ATLANTA – There’s a debate raging in states across the country about how quickly we can return to normal.
My take: let’s not. Not in May, not in June, not ever. Let’s not go back to normal.
Here in Georgia, normal is what led to COVID-19 disproportionately impacting Black residents, who make up 32 percent of the population and 54 percent of the deaths. Across the country, the pandemic has reflected the race-based inequities that stubbornly persist — that we have accepted as normal. The impact has been particularly acute here in Atlanta, which has the worst income inequality in the nation.
The debate about reopening Georgia — or any state — should therefore not just be about when but about how. A return to pre-pandemic conditions is a return to an uneven playing field, a return to the median household income in one part of Atlanta being $148,480 and $27,525 in a neighborhood 11 miles away.
I come at this from an education angle. I’ve been a teacher, principal, and education advocate in Atlanta for the last 20 years, and the communities most impacted by COVID-19 are the communities that my organization, redefinED Atlanta, focus on. More than two-thirds of students in Atlanta Public Schools — 72 percent — are Black, and more than three-quarters of APS students — 78 percent — qualify for free and reduced-price meals. In fact, the school district’s foremost roles during the coronavirus outbreak have been distributing food and providing access to devices and internet service. Normal is what created a need for APS to distribute 80,000 pounds of food on just one Saturday in March. They ran out within two hours.
The school district’s efforts to provide food for not just students’ families but the entire city is admirable, but it also gives me pause. When did we start expecting schools to not just educate children but to feed them, to support their mental and physical health, and to look after not just their students but also their students’ families? What will the thousands of people getting food from the district do later this month when the school year ends and food distribution stops?
The answer lies with me, and you, and all of us. The extent of our challenge is so significant, the breadth of our needs is so large, that our entire community must respond, not just the district. Now more than ever, educators are going to need to focus on teaching and learning — on getting a sense of where students are academically and emotionally and developing robust plans to close the gaps that have only gotten bigger. The new normal must be bigger, broader, and more inclusive.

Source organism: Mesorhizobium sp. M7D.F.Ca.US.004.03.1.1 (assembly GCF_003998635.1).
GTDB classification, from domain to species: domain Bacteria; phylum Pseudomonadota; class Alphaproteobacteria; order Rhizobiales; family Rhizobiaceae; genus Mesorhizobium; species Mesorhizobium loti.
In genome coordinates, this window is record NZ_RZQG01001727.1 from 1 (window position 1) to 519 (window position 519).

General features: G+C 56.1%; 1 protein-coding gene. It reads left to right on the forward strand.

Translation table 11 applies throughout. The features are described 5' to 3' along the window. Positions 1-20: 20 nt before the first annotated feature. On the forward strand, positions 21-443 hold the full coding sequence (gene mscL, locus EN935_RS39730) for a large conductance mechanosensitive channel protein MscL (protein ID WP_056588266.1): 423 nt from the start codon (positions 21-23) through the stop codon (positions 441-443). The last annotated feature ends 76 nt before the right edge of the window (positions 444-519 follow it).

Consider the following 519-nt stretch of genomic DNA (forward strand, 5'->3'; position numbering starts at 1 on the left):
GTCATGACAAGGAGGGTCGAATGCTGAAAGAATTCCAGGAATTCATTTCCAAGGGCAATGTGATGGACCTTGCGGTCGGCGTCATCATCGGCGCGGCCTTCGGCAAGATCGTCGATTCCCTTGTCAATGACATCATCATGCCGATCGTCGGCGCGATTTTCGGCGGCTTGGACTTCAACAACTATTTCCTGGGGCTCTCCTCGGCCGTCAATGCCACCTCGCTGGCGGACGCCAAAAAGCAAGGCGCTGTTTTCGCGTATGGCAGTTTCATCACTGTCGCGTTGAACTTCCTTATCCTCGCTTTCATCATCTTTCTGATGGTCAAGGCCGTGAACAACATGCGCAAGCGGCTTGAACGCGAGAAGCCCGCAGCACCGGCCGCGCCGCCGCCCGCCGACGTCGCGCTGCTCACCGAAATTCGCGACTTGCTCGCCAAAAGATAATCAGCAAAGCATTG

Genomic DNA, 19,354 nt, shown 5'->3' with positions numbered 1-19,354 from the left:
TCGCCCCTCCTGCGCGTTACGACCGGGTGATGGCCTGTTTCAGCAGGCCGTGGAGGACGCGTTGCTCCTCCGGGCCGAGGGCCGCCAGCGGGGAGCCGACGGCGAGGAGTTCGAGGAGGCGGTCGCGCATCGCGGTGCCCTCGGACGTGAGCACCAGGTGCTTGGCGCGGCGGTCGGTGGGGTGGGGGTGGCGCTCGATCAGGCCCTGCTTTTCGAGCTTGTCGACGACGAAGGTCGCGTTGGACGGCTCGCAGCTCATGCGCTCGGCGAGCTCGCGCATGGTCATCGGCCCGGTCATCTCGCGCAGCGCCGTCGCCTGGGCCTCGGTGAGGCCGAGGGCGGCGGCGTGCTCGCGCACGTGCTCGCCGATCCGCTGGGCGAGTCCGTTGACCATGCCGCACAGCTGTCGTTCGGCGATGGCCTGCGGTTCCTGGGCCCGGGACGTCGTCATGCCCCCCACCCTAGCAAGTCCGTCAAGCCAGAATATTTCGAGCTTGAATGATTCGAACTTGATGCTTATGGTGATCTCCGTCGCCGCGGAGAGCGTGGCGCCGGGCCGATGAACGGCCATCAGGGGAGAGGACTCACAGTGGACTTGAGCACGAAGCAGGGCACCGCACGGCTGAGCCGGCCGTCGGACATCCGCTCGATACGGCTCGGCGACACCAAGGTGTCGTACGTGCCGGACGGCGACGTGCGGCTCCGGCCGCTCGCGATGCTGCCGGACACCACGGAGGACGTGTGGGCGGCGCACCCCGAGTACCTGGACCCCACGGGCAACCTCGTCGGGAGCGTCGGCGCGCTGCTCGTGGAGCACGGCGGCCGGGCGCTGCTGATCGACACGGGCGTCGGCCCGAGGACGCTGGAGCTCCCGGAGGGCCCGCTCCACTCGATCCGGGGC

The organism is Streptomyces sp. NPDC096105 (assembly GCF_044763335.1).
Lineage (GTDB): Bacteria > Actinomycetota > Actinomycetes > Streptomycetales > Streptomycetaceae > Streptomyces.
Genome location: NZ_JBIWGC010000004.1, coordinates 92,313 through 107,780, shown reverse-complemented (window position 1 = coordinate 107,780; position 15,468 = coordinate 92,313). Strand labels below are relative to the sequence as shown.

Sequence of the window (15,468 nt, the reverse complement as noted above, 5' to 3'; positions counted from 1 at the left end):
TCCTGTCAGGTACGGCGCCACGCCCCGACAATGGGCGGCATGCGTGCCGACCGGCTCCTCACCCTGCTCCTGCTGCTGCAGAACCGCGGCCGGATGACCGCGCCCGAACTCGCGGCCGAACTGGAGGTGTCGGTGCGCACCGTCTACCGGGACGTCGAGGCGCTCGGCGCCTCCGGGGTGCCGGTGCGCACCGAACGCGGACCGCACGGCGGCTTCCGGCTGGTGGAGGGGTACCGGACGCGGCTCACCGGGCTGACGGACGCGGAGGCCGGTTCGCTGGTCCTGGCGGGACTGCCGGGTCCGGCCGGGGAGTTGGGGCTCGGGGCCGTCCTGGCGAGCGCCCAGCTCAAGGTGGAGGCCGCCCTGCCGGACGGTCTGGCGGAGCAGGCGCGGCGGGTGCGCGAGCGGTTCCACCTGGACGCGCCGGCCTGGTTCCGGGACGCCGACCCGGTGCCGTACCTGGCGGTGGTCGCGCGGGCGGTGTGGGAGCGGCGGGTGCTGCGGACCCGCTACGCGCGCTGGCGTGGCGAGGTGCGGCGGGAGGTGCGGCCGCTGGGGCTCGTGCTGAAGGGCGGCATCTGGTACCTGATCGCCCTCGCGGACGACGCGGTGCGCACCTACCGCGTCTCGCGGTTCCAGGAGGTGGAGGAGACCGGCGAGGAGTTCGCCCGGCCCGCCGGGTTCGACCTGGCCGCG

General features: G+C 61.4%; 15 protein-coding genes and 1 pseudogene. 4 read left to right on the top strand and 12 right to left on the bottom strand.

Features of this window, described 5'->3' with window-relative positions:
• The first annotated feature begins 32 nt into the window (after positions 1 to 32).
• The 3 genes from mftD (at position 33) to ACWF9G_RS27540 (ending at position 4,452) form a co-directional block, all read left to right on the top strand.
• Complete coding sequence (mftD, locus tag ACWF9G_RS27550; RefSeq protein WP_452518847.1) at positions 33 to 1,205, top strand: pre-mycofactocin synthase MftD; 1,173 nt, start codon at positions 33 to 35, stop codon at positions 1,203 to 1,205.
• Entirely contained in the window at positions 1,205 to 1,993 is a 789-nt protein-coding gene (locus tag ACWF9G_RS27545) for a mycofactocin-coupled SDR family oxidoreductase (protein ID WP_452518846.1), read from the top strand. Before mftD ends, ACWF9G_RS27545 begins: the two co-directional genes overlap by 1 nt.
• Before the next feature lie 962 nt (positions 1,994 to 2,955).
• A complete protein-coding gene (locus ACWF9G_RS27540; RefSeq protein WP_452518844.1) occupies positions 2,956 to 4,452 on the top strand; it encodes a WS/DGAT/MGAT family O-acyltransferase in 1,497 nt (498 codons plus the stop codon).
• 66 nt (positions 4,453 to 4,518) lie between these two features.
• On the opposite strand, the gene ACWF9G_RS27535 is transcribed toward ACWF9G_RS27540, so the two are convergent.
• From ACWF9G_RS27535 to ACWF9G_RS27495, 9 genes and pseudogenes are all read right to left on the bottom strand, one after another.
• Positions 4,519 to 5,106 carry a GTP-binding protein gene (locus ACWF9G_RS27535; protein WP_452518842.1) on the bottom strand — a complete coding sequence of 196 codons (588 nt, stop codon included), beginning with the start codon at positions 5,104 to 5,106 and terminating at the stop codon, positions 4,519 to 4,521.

After all, when schools reopen, not only are they going to do so with the same inequities that they had before, but those inequities will be amplified by the pandemic. As the late, great civil rights leader Joseph Lowery once said, “Everything has changed, and nothing has changed.”
Atlanta Public Schools is in a position to act, and it will need to. Despite the millions of dollars that may be coming our way through the CARES Act, districts around the country will likely experience deep cuts as state revenues have all but dried up. The Board of Education’s decision-making will be guided by the strategic plan it recently adopted. The plan is centered on transparency regarding the performance of students, schools, and the district, the equitable distribution of resources, and the commitment to urgently adjust strategies when those schools chronically underperform. In short, the district is primed to assess where the gaps are when kids come back to school, figure out the plan to catch kids up, get kids what they need, and quickly change course if things aren’t working.
Atlanta Public Schools are a microcosm of the inequities that permeate Atlanta and that are a direct reflection of the inequities we see in our entire country. The pandemic has exposed this situation — this normal that we grew complacent with — to the point where it is undeniable and can no longer be ignored. Now is the time for elected officials, policymakers, community leaders and educators to come together and adopt bold, urgent actions that rethink how schools serve students and communities — and how communities serve schools.
It’s time to acknowledge that normal never worked for Black, Brown, and poor kids in the first place.
It’s time to reimagine a new normal.